The ampulla of Vater is the vase shaped expansion of the duodenal wall through which the CBD and the main pancreatic duct enter the duodenum. The duodenal mucosa and musculature (the muscle of Oddi) form the outer wall of the ampulla and project into the duodenum as a papilla, the major papilla. The ampullary inner surface is lined with a biliary ductal epithelium. There is considerable controversy regarding the opening of the ampulla of Vater, the openings of the CBD and pancreatic duct into the complex. There is even doubt as to the existence of an ampulla in some cases.
In about one-third of all patients, the common bile and main pancreatic ducts enter into a common ampulla, from 3 to 14 mm, from the apex of the duodenal orifice, so that a true "common channel" is formed. When carcinoma arises in the papilla of Vater, the CBD and main pancreatic duct are affected together, thus producing a "double duct sign" on images.
2.5.3 Variations of Main and Accessory Pancreatic Ducts
During the embryologie development of the main and accessory pancreatic ducts, several variations may occur.12-13 The usual pattern of the pancreatic duct is that the accessory pancreatic duct is connected with the main pancreatic duct and then opens into the duodenum. The accessory duct is smaller in caliber than the main duct. There are hypoplasia and aplastic variations of the accessory duct and nonunion of both ducts (Figure 2.2). In these patterns, the main pancreatic duct carries most or all of the pancreatic secretion. In less common patterns, the accessory pancreatic duct carries most or all of the secretion. The variation is pancreas divisum and the details of this condition are described in Section 2.5.4.
A communication of the accessory and main ducts is present in 90% of patients and the patency of the accessory duct orifice is reported in 35
The chief variations of the pancreatic ducts
The chief variations of the pancreatic ducts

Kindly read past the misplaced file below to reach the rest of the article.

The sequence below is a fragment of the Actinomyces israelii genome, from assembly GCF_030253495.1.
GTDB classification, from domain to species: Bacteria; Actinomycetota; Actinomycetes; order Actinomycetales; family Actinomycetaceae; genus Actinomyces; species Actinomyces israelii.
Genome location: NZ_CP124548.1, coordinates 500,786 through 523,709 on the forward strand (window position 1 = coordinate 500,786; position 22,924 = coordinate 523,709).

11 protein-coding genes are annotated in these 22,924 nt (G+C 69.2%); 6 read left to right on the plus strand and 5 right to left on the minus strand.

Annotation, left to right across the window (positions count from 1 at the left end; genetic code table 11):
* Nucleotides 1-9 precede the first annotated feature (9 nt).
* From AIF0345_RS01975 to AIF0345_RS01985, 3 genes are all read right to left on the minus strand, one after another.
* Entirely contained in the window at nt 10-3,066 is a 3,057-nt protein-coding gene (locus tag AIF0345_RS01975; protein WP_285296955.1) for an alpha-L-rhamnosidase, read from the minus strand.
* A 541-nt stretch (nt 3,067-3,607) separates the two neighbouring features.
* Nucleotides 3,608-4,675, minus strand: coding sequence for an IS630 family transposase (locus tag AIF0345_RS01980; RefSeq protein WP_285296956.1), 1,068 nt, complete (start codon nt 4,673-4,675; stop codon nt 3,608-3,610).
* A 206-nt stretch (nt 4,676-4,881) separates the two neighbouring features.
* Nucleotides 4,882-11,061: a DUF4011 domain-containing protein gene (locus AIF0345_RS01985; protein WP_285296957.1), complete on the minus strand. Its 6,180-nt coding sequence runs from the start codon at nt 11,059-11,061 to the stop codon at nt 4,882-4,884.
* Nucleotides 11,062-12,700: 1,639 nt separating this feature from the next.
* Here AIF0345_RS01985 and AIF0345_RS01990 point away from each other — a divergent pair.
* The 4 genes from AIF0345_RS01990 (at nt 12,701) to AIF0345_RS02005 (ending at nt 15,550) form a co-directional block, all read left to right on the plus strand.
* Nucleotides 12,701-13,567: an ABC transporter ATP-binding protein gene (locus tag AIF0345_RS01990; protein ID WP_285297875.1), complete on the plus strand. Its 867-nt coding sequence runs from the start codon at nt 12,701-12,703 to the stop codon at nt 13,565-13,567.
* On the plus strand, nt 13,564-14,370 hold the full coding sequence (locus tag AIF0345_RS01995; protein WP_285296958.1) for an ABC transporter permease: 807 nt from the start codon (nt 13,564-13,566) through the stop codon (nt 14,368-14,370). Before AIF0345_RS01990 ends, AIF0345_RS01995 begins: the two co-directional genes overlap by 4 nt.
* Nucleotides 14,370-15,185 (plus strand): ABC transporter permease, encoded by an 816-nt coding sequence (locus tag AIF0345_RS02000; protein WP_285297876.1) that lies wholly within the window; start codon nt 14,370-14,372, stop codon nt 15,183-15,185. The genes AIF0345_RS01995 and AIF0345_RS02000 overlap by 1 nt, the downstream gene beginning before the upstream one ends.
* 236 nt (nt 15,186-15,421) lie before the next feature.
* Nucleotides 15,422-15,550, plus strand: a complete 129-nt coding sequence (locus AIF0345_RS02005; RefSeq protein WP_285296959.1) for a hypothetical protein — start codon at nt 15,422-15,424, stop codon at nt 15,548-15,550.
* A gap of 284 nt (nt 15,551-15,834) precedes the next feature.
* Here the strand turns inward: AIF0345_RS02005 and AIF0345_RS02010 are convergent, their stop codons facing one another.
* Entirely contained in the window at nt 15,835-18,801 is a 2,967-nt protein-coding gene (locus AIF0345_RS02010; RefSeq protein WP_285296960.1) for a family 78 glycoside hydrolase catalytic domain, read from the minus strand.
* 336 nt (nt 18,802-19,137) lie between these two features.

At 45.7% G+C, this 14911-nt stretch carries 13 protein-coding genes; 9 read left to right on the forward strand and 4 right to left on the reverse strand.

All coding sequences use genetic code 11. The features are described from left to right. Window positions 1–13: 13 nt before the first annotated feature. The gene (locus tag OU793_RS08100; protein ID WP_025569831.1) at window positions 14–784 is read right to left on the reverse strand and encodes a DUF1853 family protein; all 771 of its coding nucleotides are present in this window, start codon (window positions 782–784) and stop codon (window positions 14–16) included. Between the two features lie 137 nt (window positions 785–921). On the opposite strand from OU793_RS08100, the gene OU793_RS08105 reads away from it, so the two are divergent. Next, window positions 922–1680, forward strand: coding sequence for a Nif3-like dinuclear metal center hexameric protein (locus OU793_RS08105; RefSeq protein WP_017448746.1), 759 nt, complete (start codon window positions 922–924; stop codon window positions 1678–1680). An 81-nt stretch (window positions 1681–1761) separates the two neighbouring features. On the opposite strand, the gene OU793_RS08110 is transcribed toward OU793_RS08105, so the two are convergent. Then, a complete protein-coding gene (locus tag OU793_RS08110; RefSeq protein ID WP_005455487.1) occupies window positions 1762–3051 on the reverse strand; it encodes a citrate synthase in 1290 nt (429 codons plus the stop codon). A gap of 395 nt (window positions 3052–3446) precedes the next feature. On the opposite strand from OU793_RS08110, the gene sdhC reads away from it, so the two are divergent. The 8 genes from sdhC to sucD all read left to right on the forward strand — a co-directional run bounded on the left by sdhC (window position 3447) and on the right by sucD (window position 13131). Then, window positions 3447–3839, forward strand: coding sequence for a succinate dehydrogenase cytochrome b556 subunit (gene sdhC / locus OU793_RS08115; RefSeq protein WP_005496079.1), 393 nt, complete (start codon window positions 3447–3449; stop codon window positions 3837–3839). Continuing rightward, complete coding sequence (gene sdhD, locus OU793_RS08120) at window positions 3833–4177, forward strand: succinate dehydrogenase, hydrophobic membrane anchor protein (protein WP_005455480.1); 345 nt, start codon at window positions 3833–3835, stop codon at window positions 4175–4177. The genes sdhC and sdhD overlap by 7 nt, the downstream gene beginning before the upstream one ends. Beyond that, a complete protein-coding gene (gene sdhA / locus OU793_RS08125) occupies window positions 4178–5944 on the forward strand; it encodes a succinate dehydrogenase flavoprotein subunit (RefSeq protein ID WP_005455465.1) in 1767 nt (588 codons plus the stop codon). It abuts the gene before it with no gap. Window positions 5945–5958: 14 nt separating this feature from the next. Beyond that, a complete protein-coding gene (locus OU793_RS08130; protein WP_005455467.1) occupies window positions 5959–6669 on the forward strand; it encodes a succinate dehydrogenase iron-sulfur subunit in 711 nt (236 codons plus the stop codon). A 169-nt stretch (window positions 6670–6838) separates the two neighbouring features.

Figure 2.2 Main and accessory pancreatic ducts.
Figure 2.3 Prominent Santorini duct. The Santorini duct is larger than the Wirsung duct in diameter.
to 60% of cases.13 The frequency of the variations of the ducts is 60% in the usual configuration, 30% in the suppression of the accessory duct, and 10% in the suppression of the main duct.14 There seems to be at least some agreement that in about 90% of all pancreases, the sole or main excretory channel is the duct (of Wirsung) that opens at the major duodenal papilla. In about 50 to 70% of pancreases, an accessory (of Santorini) is present, thus resulting in the transmission of various amounts of secretion, from none up to all the gland's output into the duodenum at the minor duodenal papilla (Figure 2.3).
Two ducts of Santorini with two minor papilla in the duodenum and with a communication with the major duct system were found in a single case by Berman et al.15 in their series of 130 specimens.
It has already been mentioned that variations in the course of the main pancreatic duct through the head of the pancreas are by no means uncommon. One striking variation in the course of the main pancreatic duct through the head of the pancreas is a complete loop of the duct (Figure 2.4). The looped type of duct was first recognized by Baldwin16 and Rienhoff and Pickrell17 and it was also demonstrated radiographically in autopsy materials by Newman et al.18 They also showed that the duct of Wirsung may occasionally form a loop around the CBD and such a loop is sometimes referred to as the formation of an ansa pancreatica.18 Some of the numerous variations in the course of the duct are illustrated.